MAY – For the second game in a row, the No. 3 May Tigers will face an opponent they’ve already crossed paths with once this season. This time, the Tigers will attempt to reverse the outcome as they clash with the No. 1 Sterling City Eagles at 2 p.m. Wednesday at AT&T Stadium in Arlington for the Class A Division I state championship.
Sterling City (14-0) emerged with a 44-40 win at May (13-1) on Sept. 4, a game in which the Tigers let a few opportunities slip through their fingers.
“We had some plays we didn’t cash in,” said May 17th-year head coach Craig Steele, who has guided the Tigers to their third state championship game during his tenure. “We were up six going into halftime and got it down to the 2 and didn’t score going into the half. We missed some opportunities and had some turnovers, didn’t make our extra points, there were a lot of things in that game that we didn’t do well enough to win. We have to do better at those this week.”
Sterling City has displayed a propensity for surviving close calls as the Eagles have won six games by 12 points or less and four by single digits – including last week’s 48-40 overtime triumph over Borden County, which owned a 32-16 lead heading into the fourth quarter.
“They’re just really confident, that’s what it looks like to me,” Steele said of Sterling City’s ability to rally to secure victories. “They’re confident in their coaching staff, they don’t seem to panic, and I think they believe in their process. You can tell watching them play that they’re a confident group of kids. They feel comfortable that even when they are down they’re going to be OK, so that’s a scary group to have to play.”
Each team has played a dozen games since their initial meeting, and while Steele acknowledged both teams have improved, they also remain the same in their overall approach.
“Our teams are still pretty similar,” Steele said. “Sterling City has gotten a little better every week. They are more and more fundamentally sound and disciplined. They really know what they want to do offensively and defensively, and they’ve been coached well.
“I feel like certain aspects of our offense and defense have gotten better as well. Our spread rush has gotten better, Hayden King was still adjusting to six-man football back then, and Kaden Halk had never played safety until this year so that was his second game at safety. There’s some things we’ve done better since that game. We learned a lot from that game, we had some penalties we haven’t repeated. Hopefully those lessons stick this week.”
May is coming off a 92-86 overtime shootout win over 2019 state champion Blum in the state semifinals in its last outing. Meanwhile the Tigers and Eagles combined for just 84 points in their first meeting.
As far as what type of offensive fireworks Steele expects Wednesday, he said, “Probably something in the middle of that, probably not the Blum shootout but maybe not in the mid 40s either. I think now that we’ve seen each other once, and we know what each other is capable of defensively and what we’re trying to accomplish, I think both offenses will probably fare a little better than they did the first time around, but you never know.”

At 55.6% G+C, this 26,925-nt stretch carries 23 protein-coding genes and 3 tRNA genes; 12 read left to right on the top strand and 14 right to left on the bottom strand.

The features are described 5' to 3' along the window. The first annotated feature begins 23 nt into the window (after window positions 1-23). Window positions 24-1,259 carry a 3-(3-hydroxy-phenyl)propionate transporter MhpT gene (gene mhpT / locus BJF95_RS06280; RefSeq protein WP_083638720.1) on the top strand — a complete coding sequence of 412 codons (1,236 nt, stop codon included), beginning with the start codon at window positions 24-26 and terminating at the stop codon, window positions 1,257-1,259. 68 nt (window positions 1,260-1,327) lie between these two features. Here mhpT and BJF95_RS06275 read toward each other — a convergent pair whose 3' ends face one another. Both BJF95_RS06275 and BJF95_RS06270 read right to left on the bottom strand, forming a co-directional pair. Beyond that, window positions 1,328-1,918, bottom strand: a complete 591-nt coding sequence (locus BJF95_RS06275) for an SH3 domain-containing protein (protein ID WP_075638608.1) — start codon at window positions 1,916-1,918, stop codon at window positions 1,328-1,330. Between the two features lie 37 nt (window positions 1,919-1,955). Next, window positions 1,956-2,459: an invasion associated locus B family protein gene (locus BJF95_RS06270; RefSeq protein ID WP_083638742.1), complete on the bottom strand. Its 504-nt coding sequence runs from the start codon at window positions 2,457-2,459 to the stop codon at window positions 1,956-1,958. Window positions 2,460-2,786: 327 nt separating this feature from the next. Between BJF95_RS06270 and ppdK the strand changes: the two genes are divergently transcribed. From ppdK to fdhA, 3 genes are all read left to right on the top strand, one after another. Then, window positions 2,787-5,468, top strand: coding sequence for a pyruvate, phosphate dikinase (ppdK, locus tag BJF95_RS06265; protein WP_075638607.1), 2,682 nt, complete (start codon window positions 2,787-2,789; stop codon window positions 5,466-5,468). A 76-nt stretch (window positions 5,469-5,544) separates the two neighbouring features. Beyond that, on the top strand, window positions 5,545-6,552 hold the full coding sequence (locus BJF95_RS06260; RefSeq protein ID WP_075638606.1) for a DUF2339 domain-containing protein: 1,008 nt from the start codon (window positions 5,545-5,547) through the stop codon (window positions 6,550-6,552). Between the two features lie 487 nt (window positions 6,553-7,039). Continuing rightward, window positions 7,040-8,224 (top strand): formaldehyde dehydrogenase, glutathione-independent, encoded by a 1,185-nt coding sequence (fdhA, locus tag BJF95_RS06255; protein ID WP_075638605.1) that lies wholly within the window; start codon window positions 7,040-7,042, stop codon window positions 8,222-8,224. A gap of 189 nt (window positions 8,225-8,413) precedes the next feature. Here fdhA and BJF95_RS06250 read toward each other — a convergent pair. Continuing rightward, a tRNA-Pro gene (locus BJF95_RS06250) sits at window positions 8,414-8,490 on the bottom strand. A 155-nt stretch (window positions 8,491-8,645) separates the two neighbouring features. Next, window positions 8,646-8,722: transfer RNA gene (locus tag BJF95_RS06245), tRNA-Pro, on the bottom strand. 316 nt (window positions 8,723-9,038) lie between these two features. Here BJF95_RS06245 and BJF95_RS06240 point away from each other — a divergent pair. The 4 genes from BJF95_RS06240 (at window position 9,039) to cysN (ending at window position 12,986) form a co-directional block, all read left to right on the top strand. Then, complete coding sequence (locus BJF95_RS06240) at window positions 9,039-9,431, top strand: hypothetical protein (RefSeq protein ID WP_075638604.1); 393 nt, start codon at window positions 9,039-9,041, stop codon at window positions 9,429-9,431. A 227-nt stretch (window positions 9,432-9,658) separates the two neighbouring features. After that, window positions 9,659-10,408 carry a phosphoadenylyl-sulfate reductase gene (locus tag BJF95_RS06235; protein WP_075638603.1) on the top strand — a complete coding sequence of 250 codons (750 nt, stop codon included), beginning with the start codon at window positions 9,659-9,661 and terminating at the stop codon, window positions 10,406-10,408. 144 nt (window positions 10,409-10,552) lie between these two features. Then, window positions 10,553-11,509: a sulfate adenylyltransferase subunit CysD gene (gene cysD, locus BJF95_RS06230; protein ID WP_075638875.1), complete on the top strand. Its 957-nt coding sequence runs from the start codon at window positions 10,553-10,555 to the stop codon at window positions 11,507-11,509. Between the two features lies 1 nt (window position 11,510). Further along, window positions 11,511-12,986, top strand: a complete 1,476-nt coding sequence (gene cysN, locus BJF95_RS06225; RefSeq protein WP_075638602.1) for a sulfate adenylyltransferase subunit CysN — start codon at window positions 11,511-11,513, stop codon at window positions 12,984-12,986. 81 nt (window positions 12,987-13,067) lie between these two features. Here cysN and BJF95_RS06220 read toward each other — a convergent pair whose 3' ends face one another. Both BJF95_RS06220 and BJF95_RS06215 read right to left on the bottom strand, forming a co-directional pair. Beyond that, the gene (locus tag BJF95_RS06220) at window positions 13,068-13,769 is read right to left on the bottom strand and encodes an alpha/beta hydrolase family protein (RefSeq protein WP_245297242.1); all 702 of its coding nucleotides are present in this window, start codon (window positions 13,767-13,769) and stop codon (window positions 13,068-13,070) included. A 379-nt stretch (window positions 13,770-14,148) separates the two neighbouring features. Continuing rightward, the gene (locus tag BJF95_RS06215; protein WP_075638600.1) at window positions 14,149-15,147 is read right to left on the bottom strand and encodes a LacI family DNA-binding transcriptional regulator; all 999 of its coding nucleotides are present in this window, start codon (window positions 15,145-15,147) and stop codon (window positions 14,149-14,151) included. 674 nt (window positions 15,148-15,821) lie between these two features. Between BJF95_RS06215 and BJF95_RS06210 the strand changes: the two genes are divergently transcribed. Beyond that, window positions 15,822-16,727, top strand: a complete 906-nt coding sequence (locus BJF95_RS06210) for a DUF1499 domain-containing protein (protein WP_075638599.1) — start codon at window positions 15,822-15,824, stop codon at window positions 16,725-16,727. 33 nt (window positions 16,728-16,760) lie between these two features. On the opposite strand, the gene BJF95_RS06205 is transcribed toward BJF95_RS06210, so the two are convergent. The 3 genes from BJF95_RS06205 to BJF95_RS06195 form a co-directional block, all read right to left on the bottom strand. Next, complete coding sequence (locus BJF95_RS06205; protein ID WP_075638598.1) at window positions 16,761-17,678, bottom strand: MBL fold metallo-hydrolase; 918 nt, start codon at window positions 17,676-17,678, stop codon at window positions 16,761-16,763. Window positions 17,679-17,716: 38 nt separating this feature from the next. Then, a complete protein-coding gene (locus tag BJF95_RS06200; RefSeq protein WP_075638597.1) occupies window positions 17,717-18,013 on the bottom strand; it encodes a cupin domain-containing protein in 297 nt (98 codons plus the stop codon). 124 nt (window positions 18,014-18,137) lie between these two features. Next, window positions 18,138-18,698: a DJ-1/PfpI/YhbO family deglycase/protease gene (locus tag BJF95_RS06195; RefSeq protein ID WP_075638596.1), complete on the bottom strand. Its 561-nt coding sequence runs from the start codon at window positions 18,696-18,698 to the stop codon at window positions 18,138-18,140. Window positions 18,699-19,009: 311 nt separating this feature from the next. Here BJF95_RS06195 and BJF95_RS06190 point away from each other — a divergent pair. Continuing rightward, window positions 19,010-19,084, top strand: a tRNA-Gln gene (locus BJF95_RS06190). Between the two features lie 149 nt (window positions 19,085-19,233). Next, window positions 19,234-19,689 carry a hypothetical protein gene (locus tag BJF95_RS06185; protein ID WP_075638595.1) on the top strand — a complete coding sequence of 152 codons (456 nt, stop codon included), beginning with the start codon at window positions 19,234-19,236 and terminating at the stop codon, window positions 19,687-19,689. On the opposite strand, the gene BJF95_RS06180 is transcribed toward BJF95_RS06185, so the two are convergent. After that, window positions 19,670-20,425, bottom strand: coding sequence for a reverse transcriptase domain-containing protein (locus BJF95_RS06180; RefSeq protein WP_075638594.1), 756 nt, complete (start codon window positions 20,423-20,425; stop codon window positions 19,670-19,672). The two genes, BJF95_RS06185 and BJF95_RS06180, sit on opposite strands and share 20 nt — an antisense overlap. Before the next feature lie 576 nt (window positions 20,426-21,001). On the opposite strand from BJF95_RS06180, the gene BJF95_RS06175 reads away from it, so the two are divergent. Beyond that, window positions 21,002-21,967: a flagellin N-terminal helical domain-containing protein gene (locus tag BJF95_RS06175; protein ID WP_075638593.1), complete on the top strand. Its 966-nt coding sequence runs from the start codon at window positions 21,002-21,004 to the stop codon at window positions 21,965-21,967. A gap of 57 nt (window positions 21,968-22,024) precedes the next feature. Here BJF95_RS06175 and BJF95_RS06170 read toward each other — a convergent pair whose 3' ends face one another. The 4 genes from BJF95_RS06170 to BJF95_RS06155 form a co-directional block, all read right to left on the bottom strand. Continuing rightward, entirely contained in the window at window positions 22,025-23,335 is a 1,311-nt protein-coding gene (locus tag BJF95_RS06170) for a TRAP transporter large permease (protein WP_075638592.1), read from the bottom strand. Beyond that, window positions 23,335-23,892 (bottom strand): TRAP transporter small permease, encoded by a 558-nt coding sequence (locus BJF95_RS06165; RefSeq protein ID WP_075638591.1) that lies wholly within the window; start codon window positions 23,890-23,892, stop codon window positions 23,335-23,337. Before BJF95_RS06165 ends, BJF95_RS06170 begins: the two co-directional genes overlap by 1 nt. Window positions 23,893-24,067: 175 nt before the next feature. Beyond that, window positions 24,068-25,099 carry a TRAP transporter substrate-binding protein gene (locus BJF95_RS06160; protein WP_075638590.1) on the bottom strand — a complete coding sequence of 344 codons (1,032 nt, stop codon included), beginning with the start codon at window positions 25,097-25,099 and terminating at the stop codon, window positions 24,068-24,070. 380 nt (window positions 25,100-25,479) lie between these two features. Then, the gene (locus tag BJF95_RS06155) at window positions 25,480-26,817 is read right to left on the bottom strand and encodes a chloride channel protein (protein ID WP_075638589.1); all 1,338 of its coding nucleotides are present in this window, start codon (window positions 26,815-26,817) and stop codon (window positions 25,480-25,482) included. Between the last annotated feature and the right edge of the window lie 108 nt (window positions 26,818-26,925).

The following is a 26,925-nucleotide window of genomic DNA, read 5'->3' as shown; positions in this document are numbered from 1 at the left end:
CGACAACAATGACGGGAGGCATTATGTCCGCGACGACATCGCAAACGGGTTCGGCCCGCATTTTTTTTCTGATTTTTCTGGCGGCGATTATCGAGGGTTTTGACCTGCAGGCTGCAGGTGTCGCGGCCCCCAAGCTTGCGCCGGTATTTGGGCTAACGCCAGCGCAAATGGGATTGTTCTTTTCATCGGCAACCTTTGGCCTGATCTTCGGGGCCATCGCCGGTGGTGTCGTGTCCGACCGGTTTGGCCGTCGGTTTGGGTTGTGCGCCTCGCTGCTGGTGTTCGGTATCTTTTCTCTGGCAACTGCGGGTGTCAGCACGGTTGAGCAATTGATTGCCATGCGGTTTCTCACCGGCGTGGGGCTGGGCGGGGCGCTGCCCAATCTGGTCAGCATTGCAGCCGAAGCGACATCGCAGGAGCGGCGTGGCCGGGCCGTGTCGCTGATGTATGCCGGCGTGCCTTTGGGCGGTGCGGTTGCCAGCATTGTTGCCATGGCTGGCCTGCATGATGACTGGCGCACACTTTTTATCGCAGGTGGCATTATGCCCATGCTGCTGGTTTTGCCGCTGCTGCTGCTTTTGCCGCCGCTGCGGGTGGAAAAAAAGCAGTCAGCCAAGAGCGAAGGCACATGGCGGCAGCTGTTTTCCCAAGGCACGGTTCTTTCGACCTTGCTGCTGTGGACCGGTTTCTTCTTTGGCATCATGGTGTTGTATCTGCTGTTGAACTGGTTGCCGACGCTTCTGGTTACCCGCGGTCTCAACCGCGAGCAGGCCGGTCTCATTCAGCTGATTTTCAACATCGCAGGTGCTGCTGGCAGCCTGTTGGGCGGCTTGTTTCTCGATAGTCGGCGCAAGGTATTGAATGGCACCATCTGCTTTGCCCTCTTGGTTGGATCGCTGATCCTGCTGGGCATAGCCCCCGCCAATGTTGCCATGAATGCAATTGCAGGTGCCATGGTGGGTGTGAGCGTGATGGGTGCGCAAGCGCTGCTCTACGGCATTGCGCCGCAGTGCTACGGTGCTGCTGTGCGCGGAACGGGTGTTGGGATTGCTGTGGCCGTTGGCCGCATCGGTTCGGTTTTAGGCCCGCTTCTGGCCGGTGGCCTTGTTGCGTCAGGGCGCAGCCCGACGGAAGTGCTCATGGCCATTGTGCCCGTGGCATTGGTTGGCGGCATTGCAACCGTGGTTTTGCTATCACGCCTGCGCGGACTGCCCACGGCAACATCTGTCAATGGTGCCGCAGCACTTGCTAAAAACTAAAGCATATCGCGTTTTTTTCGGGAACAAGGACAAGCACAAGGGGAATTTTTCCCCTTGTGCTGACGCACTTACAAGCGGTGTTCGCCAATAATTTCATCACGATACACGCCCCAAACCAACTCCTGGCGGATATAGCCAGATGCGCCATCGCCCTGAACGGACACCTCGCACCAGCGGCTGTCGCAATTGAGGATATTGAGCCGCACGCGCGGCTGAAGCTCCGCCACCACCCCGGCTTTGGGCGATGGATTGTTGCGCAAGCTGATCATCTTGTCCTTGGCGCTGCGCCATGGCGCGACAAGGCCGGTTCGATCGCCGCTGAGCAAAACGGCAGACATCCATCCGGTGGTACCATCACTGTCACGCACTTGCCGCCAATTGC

The Tigers enter the state championship game averaging 61 points and 347 yards per game – 259 rushing and 88 passing.
The ground attack is led by Halk (1,149 rushing yards, 26 TDs) – with 639 yards and 13 touchdowns coming in the last two outings – Rory Bustamante (947 rushing yards, 17 TDs), Isidro Salinas (545 rushing yards, 12 TDs), Aaron McGinn (304 yards, 5 TDs), Damian Salinas (298 rushing yards, 6 TDs), and Korbin Bass (214 yards, 6 TDs).
Through the air, Bustamante has thrown for 675 yards with 13 touchdowns and one interception while Blake Harrell has added 541 yards with 10 scoring tosses and one pick.
Leading receivers include Chris Flenniken (15-314, 6 TDs), Halk (14-327, 6 TDs), King (8-252, 5 TDs), Isidro Salinas (6-125, 2 TDs), and Keith Cross (6-112, 3 TDs).
Defensively, the Tigers allow 22 points per game with 37 takeaways – 19 fumble recoveries and 18 interceptions – including eight returned for touchdowns.
Standouts include King (143 tackles, 33.5 for loss, 3 FRs), Isidro Salinas (100 tackles, 17 for loss, 1 INT), Flenniken (79 tackles, 17.5 for loss, 2 FRs, 2 INTs), Brian Kunkel (62 tackles, 10 for loss, 3 FRs), Halk (60 tackles, 1 for loss, 7 INTs, 1 FR), Bustamante (57 tackles, 4 for loss, 5 INTs, 2 FRs), Harrell (56 tackles, 2 for loss, 1 FR), Damian Salinas (44 tackles, 23.5 for loss, 1 FR, 1 INT), and McGinn (42 tackles, 1 for loss, 2 INTs, 2 FRs).
Sterling City heads into the season finale averaging 61 points while allowing 28 per outing.
The Eagles offense is sparked by Cross Knittel, who has rushed for 1,786 yards and 33 touchdowns, while passing for 602 yards and 13 more scores. Francisco Gonzales has chipped in 580 yards and 17 scores on the ground, while Hudson Cox has passed for 719 yards with a dozen scoring strikes.
Defensively, Sterling City is led by Chance Ferguson with 159 tackles, Jarett Justiss with 109 tackles and Cox with 94 take downs. Damien Calderon has picked off nine passes from the opposition.
Regarding the keys to victory for May, Steele said, “We have to do a good job containing when they go tailback option. It’d be nice to get some takeaways, then on our side not turn the ball over. It’s going to be super important to take care of the football. We need to limit our penalties and make them work the ball down the field and not give up big plays.”
May is seeking its second state championship and first since 1977, while Sterling City is eyeing its initial state crown. The only other state trip for the Eagles was in 2010 – a 46-0 loss to Richland Springs, while the Tigers are making their sixth state appearance overall and most recently competed in 2013 and 2014 were they fell to Crowell each time.
According to sixmanfootball.com, May is a 19-point underdog.